Elsevier Backs Down, Removes Support For Research Works Act As Elsevier Boycott Grows
from the boycott's-work dept
While it never got as much attention as the GoDaddy boycott, it appears the growing boycott of academics, refusing to publish papers in any Reed Elsevier journal, has caused the company to back down. It has now announced that it no longer supports the Research Works Act. That’s the bill — for which Elsevier was a major backer — that would bar the government from requiring open and free access (after a period of time) to government-funded research:
While we continue to oppose government mandates in this area, Elsevier is withdrawing support for the Research Work Act itself. We hope this will address some of the concerns expressed and help create a less heated and more productive climate for our ongoing discussions with research funders.
Of course, then it immediately complains about the kinds of mandates that the Act would have disallowed:
Cooperation and collaboration are critical because different kinds of journals in different fields have different economics and models. Inflexible mandates that do not take those differences into account and do not involve the publisher in decision making can undermine the peer-reviewed journals that serve an essential purpose in the research community. Therefore, while withdrawing support for the Research Works Act, we will continue to join with those many other nonprofit and commercial publishers and scholarly societies that oppose repeated efforts to extend mandates through legislation.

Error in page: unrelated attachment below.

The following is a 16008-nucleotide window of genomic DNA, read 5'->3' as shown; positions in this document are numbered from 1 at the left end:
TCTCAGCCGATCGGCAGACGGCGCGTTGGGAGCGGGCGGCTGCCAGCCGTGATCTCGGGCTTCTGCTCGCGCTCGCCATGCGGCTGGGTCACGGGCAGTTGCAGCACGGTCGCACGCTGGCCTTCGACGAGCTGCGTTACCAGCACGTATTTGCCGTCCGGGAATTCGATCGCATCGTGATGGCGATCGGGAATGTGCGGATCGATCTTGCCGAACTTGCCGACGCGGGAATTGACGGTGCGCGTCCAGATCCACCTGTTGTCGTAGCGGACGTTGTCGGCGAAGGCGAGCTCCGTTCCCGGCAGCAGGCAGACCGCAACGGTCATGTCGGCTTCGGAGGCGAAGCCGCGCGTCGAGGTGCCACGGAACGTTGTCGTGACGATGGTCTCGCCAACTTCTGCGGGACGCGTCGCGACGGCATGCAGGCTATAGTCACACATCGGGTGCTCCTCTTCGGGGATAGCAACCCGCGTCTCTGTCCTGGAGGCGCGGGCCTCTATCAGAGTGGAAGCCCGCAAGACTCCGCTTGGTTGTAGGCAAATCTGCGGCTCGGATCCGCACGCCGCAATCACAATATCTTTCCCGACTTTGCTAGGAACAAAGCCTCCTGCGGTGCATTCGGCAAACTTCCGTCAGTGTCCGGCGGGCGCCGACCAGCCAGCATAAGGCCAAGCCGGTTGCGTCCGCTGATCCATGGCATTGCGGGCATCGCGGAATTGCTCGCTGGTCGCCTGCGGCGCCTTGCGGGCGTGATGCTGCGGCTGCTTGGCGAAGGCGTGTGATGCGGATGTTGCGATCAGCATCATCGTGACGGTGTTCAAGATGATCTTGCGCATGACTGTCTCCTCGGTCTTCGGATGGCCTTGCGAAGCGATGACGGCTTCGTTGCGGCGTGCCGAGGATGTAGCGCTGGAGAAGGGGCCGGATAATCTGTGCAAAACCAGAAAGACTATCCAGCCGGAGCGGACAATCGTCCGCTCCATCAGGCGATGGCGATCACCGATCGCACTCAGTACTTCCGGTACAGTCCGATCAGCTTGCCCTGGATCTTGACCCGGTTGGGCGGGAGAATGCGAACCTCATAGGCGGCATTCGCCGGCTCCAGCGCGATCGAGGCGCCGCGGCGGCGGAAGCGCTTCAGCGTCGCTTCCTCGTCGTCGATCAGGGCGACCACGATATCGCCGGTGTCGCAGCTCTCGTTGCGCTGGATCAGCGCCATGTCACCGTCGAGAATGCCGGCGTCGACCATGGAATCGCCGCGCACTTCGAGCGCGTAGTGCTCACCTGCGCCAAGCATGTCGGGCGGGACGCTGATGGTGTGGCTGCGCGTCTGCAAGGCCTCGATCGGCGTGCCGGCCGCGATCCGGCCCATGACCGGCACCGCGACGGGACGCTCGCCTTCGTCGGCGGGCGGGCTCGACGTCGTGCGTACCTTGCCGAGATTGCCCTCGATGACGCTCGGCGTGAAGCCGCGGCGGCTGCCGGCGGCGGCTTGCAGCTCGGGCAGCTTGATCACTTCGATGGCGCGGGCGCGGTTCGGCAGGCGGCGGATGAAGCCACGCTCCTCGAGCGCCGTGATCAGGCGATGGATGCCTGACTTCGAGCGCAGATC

That’s pretty ridiculous actually. None of these mandates “undermine” these journals in any way — unless you consider their insane set up (free writing, free editing, full copyright ownership, and subscriptions that cost tens of thousands of dollars) some sort of divine right. The mandates refer to federally funded research, which should be accessible by the public since they paid for the research in the first place. Elsevier doesn’t pay for the research. Hell, they don’t even pay the researcher for their paper. Or the peer reviewers for their work. So forgive me for not shedding any tears if Elsevier has to learn to adapt to only being able to have the exclusive rights to a paper for a year.
Still, with Elsevier dropping its support, hopefully it means that the original backers of the poorly thought out bill, Reps. Darrel Issa and Carolyn Maloney will drop the bill entirely. Instead, I’d very much like to see much greater support for Rep. Mike Doyle’s counter-proposal, which would mandate that federally funded research be made available to the public.
Update: And…. now Issa has said that he won’t move forward on the bill and (more importantly) that he now understands the importance of “open access” and how it’s “the wave of the future.”